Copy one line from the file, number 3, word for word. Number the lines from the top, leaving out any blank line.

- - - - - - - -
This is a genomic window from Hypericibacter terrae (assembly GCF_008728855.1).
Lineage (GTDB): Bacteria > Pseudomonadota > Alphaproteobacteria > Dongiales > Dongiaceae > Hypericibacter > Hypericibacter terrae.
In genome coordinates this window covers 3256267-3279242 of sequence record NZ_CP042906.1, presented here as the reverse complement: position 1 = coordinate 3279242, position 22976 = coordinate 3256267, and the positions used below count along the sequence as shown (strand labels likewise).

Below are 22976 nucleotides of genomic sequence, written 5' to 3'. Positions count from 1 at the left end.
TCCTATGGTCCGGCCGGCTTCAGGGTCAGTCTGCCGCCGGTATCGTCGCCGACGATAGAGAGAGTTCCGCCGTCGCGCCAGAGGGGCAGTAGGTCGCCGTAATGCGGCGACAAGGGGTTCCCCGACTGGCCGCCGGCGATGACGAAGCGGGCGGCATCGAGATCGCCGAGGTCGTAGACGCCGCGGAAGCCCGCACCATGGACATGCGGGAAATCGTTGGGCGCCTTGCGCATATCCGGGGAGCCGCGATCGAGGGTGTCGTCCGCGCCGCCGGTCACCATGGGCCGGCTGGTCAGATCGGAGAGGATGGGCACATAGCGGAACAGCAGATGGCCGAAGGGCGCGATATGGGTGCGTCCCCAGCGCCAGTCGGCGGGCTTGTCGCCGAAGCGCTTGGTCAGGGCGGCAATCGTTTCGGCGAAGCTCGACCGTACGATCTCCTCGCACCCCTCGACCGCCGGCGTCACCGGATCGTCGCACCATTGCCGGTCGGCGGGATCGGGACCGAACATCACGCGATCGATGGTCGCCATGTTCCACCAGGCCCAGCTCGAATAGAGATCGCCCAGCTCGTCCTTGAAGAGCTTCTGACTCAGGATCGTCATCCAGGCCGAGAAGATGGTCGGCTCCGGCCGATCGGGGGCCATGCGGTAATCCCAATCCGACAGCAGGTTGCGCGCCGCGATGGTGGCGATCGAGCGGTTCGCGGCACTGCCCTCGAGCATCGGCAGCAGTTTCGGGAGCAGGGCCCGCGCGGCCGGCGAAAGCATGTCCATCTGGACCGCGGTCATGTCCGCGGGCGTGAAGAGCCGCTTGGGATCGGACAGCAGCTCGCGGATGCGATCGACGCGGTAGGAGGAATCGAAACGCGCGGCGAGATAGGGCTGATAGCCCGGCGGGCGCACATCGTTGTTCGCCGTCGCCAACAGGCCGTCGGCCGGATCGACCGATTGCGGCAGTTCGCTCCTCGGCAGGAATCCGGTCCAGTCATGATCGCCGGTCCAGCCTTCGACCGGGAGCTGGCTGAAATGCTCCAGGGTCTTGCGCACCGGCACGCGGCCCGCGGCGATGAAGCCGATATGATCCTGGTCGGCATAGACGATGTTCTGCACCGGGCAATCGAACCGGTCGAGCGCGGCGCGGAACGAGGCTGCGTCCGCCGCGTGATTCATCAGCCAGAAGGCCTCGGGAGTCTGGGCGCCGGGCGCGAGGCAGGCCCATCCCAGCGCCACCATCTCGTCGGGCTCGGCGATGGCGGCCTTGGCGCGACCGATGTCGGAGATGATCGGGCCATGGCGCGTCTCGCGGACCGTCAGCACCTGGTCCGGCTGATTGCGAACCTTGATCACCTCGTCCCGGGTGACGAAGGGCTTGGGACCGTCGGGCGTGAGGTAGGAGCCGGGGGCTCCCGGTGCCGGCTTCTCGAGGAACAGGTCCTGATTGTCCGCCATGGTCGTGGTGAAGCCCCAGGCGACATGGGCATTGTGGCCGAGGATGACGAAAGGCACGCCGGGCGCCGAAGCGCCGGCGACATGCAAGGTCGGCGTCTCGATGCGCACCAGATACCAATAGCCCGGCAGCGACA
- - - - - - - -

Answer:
In genome coordinates this window covers 3256267-3279242 of sequence record NZ_CP042906.1, presented here as the reverse complement: position 1 = coordinate 3279242, position 22976 = coordinate 3256267, and the positions used below count along the sequence as shown (strand labels likewise).